A specialist mushroom farm in the heart of east Belfast is just one of over 8,500 business start-ups that have sprouted during lockdown – and it has already caught the eye of Michelin star chefs.
Terry Vaz lost his job during the pandemic, but he and his wife Judy ended up creating their business by growing it from the simple roots of their own garden vegetables.
During nine months of being furloughed, Terry volunteered at an organic market garden twice a week where he learned a lot.
“The lightbulb moment was when we served a fresh batch of home-grown mushrooms to our guests in our backyard for a barbecue,” Terry explained.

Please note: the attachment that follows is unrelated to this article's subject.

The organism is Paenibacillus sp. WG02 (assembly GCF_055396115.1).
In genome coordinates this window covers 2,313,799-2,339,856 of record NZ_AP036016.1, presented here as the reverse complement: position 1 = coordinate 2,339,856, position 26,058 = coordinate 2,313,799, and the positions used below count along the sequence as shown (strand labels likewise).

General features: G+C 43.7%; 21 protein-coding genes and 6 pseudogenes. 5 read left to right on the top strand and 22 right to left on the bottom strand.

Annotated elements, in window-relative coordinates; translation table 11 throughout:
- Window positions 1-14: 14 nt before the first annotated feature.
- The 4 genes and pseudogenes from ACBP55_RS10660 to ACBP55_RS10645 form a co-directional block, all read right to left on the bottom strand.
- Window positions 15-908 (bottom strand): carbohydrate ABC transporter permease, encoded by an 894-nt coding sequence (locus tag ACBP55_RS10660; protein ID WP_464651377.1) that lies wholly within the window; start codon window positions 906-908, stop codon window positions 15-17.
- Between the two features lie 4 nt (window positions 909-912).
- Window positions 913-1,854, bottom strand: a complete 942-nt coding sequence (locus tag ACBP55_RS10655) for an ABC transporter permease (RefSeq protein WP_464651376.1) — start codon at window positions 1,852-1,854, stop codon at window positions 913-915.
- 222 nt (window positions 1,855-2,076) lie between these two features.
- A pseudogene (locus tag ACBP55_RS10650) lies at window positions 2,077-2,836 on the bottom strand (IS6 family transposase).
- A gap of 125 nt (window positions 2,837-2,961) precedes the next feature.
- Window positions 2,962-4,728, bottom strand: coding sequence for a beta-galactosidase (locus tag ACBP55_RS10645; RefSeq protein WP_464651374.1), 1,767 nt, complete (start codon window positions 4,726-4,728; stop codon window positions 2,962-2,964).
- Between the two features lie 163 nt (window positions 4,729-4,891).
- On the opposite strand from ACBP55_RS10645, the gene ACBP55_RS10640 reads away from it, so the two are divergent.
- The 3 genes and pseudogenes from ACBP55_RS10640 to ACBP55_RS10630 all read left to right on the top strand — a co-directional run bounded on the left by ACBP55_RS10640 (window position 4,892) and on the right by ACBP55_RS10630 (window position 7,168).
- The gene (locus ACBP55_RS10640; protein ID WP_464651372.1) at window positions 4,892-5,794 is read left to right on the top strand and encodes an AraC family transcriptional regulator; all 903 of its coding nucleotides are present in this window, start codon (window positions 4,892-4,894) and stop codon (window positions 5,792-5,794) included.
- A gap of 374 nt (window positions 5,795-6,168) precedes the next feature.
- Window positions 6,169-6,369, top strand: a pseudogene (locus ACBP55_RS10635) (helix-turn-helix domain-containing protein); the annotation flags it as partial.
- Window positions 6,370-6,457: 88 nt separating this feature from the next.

“And they said: ‘Goodness, what meat is this?’ And just that pleasing look on their face, that was when the penny dropped really and we were like maybe we could commercialise this…”
The number of new enterprises launched during the coronavirus pandemic is up slightly on the previous year, showing real signs of creativity and entrepreneurship, despite the economic hardships.
“We were in a situation where we didn’t know what was next, what are we going to do with two babies?” Judy said.
“And we just thought we wanted to do something new that we’ve never done before, not in such a big scale.
“And to see us actually making the dream into reality, it’s a really proud moment.”
For Terry and Judy, their eye-catching produce coupled with the current desire for local produce means business is booming.
And once restaurants reopen, they believe demand will only move to the next level.